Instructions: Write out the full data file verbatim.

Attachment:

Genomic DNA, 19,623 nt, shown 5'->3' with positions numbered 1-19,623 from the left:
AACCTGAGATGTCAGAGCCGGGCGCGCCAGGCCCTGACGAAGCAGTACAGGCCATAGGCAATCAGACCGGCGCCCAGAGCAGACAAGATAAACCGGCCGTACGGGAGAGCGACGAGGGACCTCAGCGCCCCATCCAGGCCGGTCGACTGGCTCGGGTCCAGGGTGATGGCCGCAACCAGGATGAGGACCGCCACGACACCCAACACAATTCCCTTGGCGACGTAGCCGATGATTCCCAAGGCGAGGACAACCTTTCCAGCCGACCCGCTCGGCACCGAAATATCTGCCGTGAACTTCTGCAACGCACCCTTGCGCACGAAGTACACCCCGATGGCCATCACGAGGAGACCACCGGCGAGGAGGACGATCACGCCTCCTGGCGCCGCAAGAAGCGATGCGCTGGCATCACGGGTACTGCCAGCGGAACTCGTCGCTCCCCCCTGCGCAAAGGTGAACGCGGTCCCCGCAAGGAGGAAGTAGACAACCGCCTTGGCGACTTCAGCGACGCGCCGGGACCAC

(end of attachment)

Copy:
Genomic DNA, 19,623 nt, shown 5'->3' with positions numbered 1-19,623 from the left:
AACCTGAGATGTCAGAGCCGGGCGCGCCAGGCCCTGACGAAGCAGTACAGGCCATAGGCAATCAGACCGGCGCCCAGAGCAGACAAGATAAACCGGCCGTACGGGAGAGCGACGAGGGACCTCAGCGCCCCATCCAGGCCGGTCGACTGGCTCGGGTCCAGGGTGATGGCCGCAACCAGGATGAGGACCGCCACGACACCCAACACAATTCCCTTGGCGACGTAGCCGATGATTCCCAAGGCGAGGACAACCTTTCCAGCCGACCCGCTCGGCACCGAAATATCTGCCGTGAACTTCTGCAACGCACCCTTGCGCACGAAGTACACCCCGATGGCCATCACGAGGAGACCACCGGCGAGGAGGACGATCACGCCTCCTGGCGCCGCAAGAAGCGATGCGCTGGCATCACGGGTACTGCCAGCGGAACTCGTCGCTCCCCCCTGCGCAAAGGTGAACGCGGTCCCCGCAAGGAGGAAGTAGACAACCGCCTTGGCGACTTCAGCGACGCGCCGGGACCAC